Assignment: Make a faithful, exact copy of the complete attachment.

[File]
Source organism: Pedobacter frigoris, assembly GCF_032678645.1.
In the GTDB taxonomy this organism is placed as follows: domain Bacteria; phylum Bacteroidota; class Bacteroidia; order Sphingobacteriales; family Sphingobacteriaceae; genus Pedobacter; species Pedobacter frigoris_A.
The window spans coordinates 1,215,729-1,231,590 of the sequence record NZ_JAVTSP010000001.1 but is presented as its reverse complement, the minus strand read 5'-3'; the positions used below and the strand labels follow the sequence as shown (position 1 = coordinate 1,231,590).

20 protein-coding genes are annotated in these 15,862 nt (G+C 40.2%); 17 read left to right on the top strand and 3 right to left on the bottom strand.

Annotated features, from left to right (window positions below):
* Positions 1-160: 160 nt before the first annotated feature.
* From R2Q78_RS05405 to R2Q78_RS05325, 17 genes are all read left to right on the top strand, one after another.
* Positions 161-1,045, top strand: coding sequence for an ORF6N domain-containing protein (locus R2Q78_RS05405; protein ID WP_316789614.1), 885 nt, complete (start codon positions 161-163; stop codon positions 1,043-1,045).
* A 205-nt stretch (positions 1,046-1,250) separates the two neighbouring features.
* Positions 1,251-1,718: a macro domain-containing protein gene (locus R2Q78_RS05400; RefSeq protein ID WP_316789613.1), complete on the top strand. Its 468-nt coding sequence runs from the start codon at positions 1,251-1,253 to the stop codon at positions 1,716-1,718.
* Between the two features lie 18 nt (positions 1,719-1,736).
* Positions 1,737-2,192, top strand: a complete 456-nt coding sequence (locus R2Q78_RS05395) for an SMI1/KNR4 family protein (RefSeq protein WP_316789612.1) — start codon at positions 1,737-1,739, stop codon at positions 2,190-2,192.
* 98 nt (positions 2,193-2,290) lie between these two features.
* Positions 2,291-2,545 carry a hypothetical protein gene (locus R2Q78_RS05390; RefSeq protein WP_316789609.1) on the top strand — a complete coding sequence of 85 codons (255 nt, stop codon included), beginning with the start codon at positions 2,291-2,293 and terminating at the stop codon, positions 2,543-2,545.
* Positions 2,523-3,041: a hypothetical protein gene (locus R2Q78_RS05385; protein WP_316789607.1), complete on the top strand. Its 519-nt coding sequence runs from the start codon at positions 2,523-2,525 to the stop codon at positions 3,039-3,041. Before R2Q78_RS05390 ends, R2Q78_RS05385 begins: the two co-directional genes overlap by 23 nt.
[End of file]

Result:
Source organism: Pedobacter frigoris, assembly GCF_032678645.1.
In the GTDB taxonomy this organism is placed as follows: domain Bacteria; phylum Bacteroidota; class Bacteroidia; order Sphingobacteriales; family Sphingobacteriaceae; genus Pedobacter; species Pedobacter frigoris_A.
The window spans coordinates 1,215,729-1,231,590 of the sequence record NZ_JAVTSP010000001.1 but is presented as its reverse complement, the minus strand read 5'-3'; the positions used below and the strand labels follow the sequence as shown (position 1 = coordinate 1,231,590).

20 protein-coding genes are annotated in these 15,862 nt (G+C 40.2%); 17 read left to right on the top strand and 3 right to left on the bottom strand.

Annotated features, from left to right (window positions below):
* Positions 1-160: 160 nt before the first annotated feature.
* From R2Q78_RS05405 to R2Q78_RS05325, 17 genes are all read left to right on the top strand, one after another.
* Positions 161-1,045, top strand: coding sequence for an ORF6N domain-containing protein (locus R2Q78_RS05405; protein ID WP_316789614.1), 885 nt, complete (start codon positions 161-163; stop codon positions 1,043-1,045).
* A 205-nt stretch (positions 1,046-1,250) separates the two neighbouring features.
* Positions 1,251-1,718: a macro domain-containing protein gene (locus R2Q78_RS05400; RefSeq protein ID WP_316789613.1), complete on the top strand. Its 468-nt coding sequence runs from the start codon at positions 1,251-1,253 to the stop codon at positions 1,716-1,718.
* Between the two features lie 18 nt (positions 1,719-1,736).
* Positions 1,737-2,192, top strand: a complete 456-nt coding sequence (locus R2Q78_RS05395) for an SMI1/KNR4 family protein (RefSeq protein WP_316789612.1) — start codon at positions 1,737-1,739, stop codon at positions 2,190-2,192.
* 98 nt (positions 2,193-2,290) lie between these two features.
* Positions 2,291-2,545 carry a hypothetical protein gene (locus R2Q78_RS05390; RefSeq protein WP_316789609.1) on the top strand — a complete coding sequence of 85 codons (255 nt, stop codon included), beginning with the start codon at positions 2,291-2,293 and terminating at the stop codon, positions 2,543-2,545.
* Positions 2,523-3,041: a hypothetical protein gene (locus R2Q78_RS05385; protein WP_316789607.1), complete on the top strand. Its 519-nt coding sequence runs from the start codon at positions 2,523-2,525 to the stop codon at positions 3,039-3,041. Before R2Q78_RS05390 ends, R2Q78_RS05385 begins: the two co-directional genes overlap by 23 nt.